ritual entwining

philipa rothfield: soo yeun you, [gu:t] [work-in-progress]

[Gu:t], Soo Yeun You, Malthouse Theatre

[Gu:t], Soo Yeun You, Malthouse Theatre

KOREA IS HOME TO RICH TRADITIONS OF RITUAL, SPIRITUAL LIFE AND FINELY DEVELOPED DANCE FORMS. PERFORMED THROUGHOUT KOREA FOR GENERATIONS, TO CELEBRATE THE HARVEST, TO KEEP THE SEA AT BAY, RITUALS BIND THE COMMUNITY THROUGH MOVEMENT AND DANCE.

Dancers have performed in royal courts, on rice fields and in city restaurants. Dance is valued and celebrated throughout Korean culture, its greatest exponents participating in the UN cultural heritage register. Shamanism is also part of the Korean spiritual everyday.

So, it’s no great surprise to see a traditional dance performance in Korea opened by a female shaman. (Jin Ok-sub’s Festive Land company opened Cheoyong-gut with a female shaman’s blessing for the Seoul International Dance Festival, Hoam Art Hall, Seoul, Korea, the 11th Seoul International Dance Festival, October 2008.) Korean audience members appear to adapt well to the shift from spiritual spaces to the domain of performance. They run onto the stage, tucking money into the performers’ clothes and props for good luck, laughing and smiling. Shamanism has a context in Korean society, even in its biggest city, Seoul, where shamanistic spaces are made within Buddhist temples in the centre of its business district.

Soo Yuen You is privy to this legacy. Her mother is a traditional Korean dancer and she maintains close relations with a shaman in Korea, who oversaw the spiritual elements of [Gu:t], Soo’s work-in-progress. Her collaborator, Australian Indigenous dancer Albert David, understands this spiritual legacy. Allied to two different Aboriginal communities, David has access to a spiritual domain which underlies the community’s cultural everyday.

How then to bring these two spiritual traditions together in the context of adapting Korean spiritual culture to the stage? [Gu:t] is already well developed in terms of its staging. The showing we were witness to had lighting, stage and costume design and musical composition. It also established certain elements from the two traditions of its key performers, Soo Yeun You and Albert David. Korean characters, selected by Soo’s Korean shaman and spiritual advisor, were painted on wall hangings suspended from the ceiling. David used ochre, performing a finely nuanced set of Aboriginal dance movements, perhaps totemic. Soo also performed elements of traditional Korean dance.

In narrative terms, these two spiritual cultures were drawn together through ritual notions of death, spirit and mourning, arising from David’s experience of helping his grandmother die. The beginning of [Gu:t] was incredibly potent, not merely evocative, but somehow drew together elements to create an atmosphere onstage. Perhaps the notion of death, which we all share, enabled this beginning to summon something powerful.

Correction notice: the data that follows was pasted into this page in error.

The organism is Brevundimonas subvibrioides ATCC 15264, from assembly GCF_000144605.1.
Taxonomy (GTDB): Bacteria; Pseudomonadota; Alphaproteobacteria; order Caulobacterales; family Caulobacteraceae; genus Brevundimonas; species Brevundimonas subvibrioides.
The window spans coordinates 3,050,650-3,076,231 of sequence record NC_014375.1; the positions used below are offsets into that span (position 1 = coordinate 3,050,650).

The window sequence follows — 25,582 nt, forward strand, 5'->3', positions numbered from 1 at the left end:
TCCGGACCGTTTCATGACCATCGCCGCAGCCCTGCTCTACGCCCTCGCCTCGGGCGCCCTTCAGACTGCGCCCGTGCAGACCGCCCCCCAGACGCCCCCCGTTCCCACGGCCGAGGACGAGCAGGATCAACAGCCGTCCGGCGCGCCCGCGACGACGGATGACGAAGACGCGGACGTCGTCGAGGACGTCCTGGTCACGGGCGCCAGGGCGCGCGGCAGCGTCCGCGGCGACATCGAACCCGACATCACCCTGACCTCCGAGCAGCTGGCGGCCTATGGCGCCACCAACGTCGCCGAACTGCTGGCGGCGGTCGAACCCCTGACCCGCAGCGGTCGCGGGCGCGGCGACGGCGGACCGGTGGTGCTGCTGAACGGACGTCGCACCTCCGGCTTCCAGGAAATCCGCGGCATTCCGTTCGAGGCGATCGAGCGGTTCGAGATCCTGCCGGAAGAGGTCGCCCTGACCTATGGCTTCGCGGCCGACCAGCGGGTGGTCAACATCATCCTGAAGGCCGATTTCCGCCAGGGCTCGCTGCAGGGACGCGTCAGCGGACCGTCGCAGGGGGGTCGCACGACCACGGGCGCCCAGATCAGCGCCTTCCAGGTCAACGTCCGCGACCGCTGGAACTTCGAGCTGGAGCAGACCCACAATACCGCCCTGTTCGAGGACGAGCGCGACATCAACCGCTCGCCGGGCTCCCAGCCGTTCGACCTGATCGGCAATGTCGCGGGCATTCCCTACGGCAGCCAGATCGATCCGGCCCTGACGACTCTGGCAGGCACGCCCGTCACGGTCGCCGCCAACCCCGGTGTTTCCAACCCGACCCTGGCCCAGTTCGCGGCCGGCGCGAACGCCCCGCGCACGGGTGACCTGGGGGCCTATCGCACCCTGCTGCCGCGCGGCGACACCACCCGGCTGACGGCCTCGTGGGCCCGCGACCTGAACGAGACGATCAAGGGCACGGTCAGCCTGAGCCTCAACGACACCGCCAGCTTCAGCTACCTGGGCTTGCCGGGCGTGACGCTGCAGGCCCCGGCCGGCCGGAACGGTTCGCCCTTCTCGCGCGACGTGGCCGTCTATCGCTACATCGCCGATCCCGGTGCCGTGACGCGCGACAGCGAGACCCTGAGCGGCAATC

Since this is and felt like a work-in-progress, I will respond to what I saw onstage in relation to the challenge of turning [Gu:t] into a finished piece. It seems to me that Soo and David each have a strong spiritual and movement legacy which exists in the context of each tradition. As choreographer, Soo has to make decisions about the transformation and adaptation of these traditions to the stage and for audiences who probably have little experience of the underlying traditions. It is not that it isn’t possible to make the move. A number of Korean artists have made wonderful pieces both for Korean and international audiences. Each has made decisions about how to shift their work onto the stage, and what to do with traditional elements within a contemporary or modernist frame.

Soo is in a unique position, having moved to Australia, and also collaborating with an Indigenous dancer and cultural exponent. [Gu:t] explored a number of different ways of staging this relationship within a distinctively Korean spiritual setting. David danced his own heritage, including the ritual of covering his own body with ochre. Soo performed elements of traditional dance. The two dancers also came together in duet form, with David partnering Soo in a ballet style of lift and lowering through a variety of postures. Narrative elements of illness and healing were enacted. Finally, Soo used David’s ochre to trace a number of characters in a circle onstage. Some of the actions, props and spatial structures had symbolic significance.

The showing raised a number of questions from a choreographic perspective: how to bring these elements together? What to keep and what to leave behind? Then there is the question of shamanism and the stage, which is both choreographic and something more than that, and finally, the relationship between spiritual practices, an evolving and collaborative project. Dalisa Pigram (Gudirr Gudirr) resolved the question of cultural differences within her own body. [Gu:t] will need to find its own resolution. The question of value also arises, whether the aim of [Gu:t] is to give audiences a spiritual experience, to produce a work of artistic value, to foreground one culture over another or to make a work whose value arises from its hybridity.

22 March 2013
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